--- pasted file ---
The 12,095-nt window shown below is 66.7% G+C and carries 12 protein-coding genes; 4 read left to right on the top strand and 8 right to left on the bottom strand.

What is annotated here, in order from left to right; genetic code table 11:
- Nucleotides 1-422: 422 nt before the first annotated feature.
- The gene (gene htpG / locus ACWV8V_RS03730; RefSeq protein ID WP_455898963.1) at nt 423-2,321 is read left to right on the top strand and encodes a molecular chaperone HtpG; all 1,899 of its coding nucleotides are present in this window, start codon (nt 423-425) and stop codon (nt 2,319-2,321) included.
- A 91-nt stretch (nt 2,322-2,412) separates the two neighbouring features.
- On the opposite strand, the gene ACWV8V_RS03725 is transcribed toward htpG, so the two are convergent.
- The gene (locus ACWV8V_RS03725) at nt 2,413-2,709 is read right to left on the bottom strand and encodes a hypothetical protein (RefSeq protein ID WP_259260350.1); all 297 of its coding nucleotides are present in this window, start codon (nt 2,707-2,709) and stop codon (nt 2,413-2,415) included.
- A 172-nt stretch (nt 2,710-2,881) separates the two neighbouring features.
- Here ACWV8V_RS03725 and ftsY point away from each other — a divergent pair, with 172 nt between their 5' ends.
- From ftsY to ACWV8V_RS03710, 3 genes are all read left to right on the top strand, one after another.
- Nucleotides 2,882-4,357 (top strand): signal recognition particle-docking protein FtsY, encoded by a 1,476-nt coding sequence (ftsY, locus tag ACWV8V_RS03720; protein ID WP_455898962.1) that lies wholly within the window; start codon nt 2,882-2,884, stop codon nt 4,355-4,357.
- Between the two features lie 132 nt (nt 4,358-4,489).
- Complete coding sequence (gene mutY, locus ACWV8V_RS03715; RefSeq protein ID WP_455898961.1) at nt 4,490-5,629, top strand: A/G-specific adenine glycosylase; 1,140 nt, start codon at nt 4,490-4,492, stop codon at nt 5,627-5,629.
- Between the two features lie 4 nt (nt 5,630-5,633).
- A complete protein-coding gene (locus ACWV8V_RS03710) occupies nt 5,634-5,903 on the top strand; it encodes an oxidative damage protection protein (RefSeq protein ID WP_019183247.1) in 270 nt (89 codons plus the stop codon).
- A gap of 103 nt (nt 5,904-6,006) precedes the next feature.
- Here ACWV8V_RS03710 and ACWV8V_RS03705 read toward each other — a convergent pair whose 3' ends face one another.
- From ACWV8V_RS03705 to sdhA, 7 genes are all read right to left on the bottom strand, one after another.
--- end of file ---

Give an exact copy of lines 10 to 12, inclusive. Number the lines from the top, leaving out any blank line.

- From ftsY to ACWV8V_RS03710, 3 genes are all read left to right on the top strand, one after another.
- Nucleotides 2,882-4,357 (top strand): signal recognition particle-docking protein FtsY, encoded by a 1,476-nt coding sequence (ftsY, locus tag ACWV8V_RS03720; protein ID WP_455898962.1) that lies wholly within the window; start codon nt 2,882-2,884, stop codon nt 4,355-4,357.
- Between the two features lie 132 nt (nt 4,358-4,489).